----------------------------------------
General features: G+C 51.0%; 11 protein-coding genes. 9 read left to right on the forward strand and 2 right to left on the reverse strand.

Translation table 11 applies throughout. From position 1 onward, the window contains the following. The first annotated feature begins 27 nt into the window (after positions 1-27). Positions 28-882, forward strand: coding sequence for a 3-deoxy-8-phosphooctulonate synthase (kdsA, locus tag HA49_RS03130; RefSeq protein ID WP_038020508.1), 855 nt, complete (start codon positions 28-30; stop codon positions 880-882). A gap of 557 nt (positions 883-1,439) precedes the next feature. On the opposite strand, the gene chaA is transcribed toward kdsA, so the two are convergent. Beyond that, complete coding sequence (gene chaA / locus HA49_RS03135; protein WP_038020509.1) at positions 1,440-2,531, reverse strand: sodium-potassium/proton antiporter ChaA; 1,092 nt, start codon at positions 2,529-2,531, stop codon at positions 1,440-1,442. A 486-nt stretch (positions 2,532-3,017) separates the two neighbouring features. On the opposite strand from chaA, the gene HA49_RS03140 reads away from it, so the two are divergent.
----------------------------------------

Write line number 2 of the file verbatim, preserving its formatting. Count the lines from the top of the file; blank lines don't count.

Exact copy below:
Translation table 11 applies throughout. From position 1 onward, the window contains the following. The first annotated feature begins 27 nt into the window (after positions 1-27). Positions 28-882, forward strand: coding sequence for a 3-deoxy-8-phosphooctulonate synthase (kdsA, locus tag HA49_RS03130; RefSeq protein ID WP_038020508.1), 855 nt, complete (start codon positions 28-30; stop codon positions 880-882). A gap of 557 nt (positions 883-1,439) precedes the next feature. On the opposite strand, the gene chaA is transcribed toward kdsA, so the two are convergent. Beyond that, complete coding sequence (gene chaA / locus HA49_RS03135; protein WP_038020509.1) at positions 1,440-2,531, reverse strand: sodium-potassium/proton antiporter ChaA; 1,092 nt, start codon at positions 2,529-2,531, stop codon at positions 1,440-1,442. A 486-nt stretch (positions 2,532-3,017) separates the two neighbouring features. On the opposite strand from chaA, the gene HA49_RS03140 reads away from it, so the two are divergent.